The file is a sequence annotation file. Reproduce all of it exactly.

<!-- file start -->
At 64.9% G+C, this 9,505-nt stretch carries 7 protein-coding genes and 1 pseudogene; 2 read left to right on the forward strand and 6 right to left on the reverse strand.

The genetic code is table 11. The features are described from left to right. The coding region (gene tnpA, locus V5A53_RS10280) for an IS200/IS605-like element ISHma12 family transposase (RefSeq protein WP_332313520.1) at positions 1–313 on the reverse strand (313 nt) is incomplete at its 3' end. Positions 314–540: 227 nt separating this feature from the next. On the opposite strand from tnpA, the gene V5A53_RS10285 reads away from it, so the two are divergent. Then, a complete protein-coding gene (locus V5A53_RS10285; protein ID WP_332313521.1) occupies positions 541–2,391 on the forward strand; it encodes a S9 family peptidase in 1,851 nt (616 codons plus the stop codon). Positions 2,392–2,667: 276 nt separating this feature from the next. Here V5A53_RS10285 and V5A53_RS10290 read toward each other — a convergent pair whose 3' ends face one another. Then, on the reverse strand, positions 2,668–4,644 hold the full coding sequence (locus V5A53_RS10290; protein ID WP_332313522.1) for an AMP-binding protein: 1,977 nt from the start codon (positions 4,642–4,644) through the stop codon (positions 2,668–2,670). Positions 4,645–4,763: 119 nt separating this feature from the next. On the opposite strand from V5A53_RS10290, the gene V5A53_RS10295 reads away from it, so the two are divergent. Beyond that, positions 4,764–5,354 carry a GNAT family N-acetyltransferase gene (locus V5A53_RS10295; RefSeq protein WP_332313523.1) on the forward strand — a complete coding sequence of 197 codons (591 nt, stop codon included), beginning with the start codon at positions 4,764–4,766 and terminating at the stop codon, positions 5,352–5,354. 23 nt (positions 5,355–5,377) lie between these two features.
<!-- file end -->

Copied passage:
At 64.9% G+C, this 9,505-nt stretch carries 7 protein-coding genes and 1 pseudogene; 2 read left to right on the forward strand and 6 right to left on the reverse strand.

The genetic code is table 11. The features are described from left to right. The coding region (gene tnpA, locus V5A53_RS10280) for an IS200/IS605-like element ISHma12 family transposase (RefSeq protein WP_332313520.1) at positions 1–313 on the reverse strand (313 nt) is incomplete at its 3' end. Positions 314–540: 227 nt separating this feature from the next. On the opposite strand from tnpA, the gene V5A53_RS10285 reads away from it, so the two are divergent. Then, a complete protein-coding gene (locus V5A53_RS10285; protein ID WP_332313521.1) occupies positions 541–2,391 on the forward strand; it encodes a S9 family peptidase in 1,851 nt (616 codons plus the stop codon). Positions 2,392–2,667: 276 nt separating this feature from the next. Here V5A53_RS10285 and V5A53_RS10290 read toward each other — a convergent pair whose 3' ends face one another. Then, on the reverse strand, positions 2,668–4,644 hold the full coding sequence (locus V5A53_RS10290; protein ID WP_332313522.1) for an AMP-binding protein: 1,977 nt from the start codon (positions 4,642–4,644) through the stop codon (positions 2,668–2,670). Positions 4,645–4,763: 119 nt separating this feature from the next. On the opposite strand from V5A53_RS10290, the gene V5A53_RS10295 reads away from it, so the two are divergent. Beyond that, positions 4,764–5,354 carry a GNAT family N-acetyltransferase gene (locus V5A53_RS10295; RefSeq protein WP_332313523.1) on the forward strand — a complete coding sequence of 197 codons (591 nt, stop codon included), beginning with the start codon at positions 4,764–4,766 and terminating at the stop codon, positions 5,352–5,354. 23 nt (positions 5,355–5,377) lie between these two features.